SRO Curtis Massey: Dedicated and determined to defend

Pictured is Curtis Massey, Wills Valley Elementary Schools Resource Officer.

Curtis Massey has been the Wills Valley Elementary School Resource Officer for six years, and has been in law enforcement for 32 years. The first six years of his career were spent on the streets as a patrol officer, then 19 years as an investigator. He said his reason for choosing law enforcement as a career was “to make a difference.”

His time as an investigator was spent solving crimes involving theft, child abuse and homicide. All of this experience has helped him understand and recognize people’s behaviors and made him alert to spotting problems and situations that need attention by a law enforcement officer.

Massey is a parent and said he knows it is difficult for a parent to entrust their precious child into the hands of someone else. “I don’t take my responsibility lightly,” said Massey. “I want the parents and children to know that I am here to protect them and I will do whatever is necessary to keep them safe.”

It was right after the Sandy Hook Elementary School shooting in December of 2012 that Massey made the offer to help in anyway he could. When the SRO program was instituted he was on board without any hesitation.

Massey takes time to speak to the students both in the hallways and before and after school, but especially by visiting their classrooms and talking to them about safety and decision making.

“I explain things to them like if they were to find a gun on a playground what to do about it,” said Massey. “How they should not pick it up but instead alert their parent or guardian.”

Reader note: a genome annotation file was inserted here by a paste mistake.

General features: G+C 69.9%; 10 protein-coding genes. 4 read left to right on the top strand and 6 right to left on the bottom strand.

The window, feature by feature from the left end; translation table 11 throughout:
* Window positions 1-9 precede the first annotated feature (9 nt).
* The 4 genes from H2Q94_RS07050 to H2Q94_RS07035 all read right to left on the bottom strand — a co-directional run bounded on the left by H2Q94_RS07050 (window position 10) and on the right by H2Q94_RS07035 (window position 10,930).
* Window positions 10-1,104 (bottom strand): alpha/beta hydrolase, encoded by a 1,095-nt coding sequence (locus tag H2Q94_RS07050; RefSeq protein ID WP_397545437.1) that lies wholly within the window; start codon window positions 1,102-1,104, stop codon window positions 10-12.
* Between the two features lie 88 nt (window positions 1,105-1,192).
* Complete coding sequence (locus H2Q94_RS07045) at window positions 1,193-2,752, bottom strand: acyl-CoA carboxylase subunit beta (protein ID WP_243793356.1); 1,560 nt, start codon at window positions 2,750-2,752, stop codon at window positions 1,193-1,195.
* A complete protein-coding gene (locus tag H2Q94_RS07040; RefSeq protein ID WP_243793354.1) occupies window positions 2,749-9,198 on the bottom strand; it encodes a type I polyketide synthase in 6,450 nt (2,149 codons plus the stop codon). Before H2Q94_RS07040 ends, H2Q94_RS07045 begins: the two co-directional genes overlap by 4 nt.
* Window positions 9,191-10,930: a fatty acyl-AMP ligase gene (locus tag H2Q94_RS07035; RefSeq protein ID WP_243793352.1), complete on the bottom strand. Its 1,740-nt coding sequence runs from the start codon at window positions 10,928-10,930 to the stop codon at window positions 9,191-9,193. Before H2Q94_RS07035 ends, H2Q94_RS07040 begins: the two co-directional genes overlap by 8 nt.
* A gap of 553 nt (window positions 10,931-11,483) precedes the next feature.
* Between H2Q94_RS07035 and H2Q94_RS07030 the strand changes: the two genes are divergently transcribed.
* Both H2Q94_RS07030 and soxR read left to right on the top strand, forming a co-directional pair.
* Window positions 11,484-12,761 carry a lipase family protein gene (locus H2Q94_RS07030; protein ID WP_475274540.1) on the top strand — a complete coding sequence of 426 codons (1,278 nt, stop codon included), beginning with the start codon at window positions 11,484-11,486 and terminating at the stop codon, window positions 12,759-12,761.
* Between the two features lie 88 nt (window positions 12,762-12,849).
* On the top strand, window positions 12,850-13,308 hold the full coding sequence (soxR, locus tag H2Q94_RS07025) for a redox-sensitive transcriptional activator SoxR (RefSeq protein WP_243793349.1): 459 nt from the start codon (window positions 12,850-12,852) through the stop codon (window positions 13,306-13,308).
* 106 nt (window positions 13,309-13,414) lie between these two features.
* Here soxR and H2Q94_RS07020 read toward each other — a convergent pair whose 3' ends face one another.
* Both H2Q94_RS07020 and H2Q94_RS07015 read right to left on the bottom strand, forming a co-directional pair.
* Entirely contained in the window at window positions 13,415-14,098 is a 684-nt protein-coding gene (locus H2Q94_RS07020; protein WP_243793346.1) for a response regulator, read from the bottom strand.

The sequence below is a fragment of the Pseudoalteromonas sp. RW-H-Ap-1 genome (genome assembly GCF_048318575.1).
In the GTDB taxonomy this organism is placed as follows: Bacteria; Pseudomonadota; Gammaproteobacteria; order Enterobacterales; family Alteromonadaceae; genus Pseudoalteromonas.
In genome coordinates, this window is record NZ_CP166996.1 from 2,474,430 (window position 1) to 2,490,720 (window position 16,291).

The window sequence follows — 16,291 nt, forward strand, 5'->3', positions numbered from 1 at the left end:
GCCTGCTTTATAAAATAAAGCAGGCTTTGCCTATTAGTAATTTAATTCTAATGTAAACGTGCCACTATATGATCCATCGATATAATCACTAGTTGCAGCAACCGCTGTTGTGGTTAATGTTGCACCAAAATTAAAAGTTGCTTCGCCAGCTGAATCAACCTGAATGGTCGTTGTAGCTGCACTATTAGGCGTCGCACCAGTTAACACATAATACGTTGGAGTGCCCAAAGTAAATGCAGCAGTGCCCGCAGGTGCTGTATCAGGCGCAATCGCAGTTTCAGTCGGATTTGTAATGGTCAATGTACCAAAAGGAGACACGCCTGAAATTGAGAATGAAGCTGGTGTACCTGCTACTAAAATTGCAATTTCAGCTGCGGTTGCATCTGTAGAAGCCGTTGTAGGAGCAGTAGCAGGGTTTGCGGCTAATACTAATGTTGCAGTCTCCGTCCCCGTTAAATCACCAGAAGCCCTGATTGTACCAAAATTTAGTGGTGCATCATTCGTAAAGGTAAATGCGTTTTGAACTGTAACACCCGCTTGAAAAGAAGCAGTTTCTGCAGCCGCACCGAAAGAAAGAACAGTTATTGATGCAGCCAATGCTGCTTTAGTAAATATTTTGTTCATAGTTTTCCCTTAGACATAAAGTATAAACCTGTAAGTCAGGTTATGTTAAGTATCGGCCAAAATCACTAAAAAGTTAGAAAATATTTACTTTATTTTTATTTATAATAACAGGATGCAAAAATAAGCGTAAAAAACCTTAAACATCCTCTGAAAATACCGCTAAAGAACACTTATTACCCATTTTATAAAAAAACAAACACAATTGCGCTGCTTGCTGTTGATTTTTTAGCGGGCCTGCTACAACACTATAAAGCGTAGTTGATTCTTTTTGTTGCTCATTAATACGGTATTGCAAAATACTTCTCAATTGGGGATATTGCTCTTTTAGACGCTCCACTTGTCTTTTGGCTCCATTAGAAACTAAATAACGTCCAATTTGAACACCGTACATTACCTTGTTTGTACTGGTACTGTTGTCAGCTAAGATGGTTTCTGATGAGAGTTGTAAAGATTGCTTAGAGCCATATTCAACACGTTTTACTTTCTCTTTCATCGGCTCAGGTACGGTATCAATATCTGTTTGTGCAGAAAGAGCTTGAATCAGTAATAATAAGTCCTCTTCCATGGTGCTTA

He teaches them about safety when near a road, the importance of seat belts when in a vehicle, and the difference between good and bad choices. He even takes the time occasionally to read to them books like Dr. Seuss. He wants the children to realize he is someone they can trust.

Another lesson he teaches the students is about what to do if someone they don’t know tries to get them to come with them or grabs them. He especially emphasizes to them the need to talk with their parents about this. He feels every family needs a plan of safety for their children.

Massey wants parents to have practice sessions with their children about what they would do in various situations that could endanger their child. When out in public he teaches his family, “If you can’t see me, than I can’t see you,” said Massey. “I think parents need to keep their children in sight at all times when they are at stores and other public places.”

Whenever the school has a gathering, even for PTA, Massey attends. He likes meeting the parents of the children he sees regularly.

“This is the most satisfying job I’ve ever had,” said Massey. “When I worked the streets or investigated I may have affected the lives of maybe 15 people in a day. Here I touch the lives of many more. It’s a satisfaction that is difficult to put into words.”

– This column, written by Marla Ballard, will appear as a series in the Times-Journal weekend editions to feature DeKalb County School Resource Officers. A series highlighting the SROs in the Fort Payne City School System will follow.

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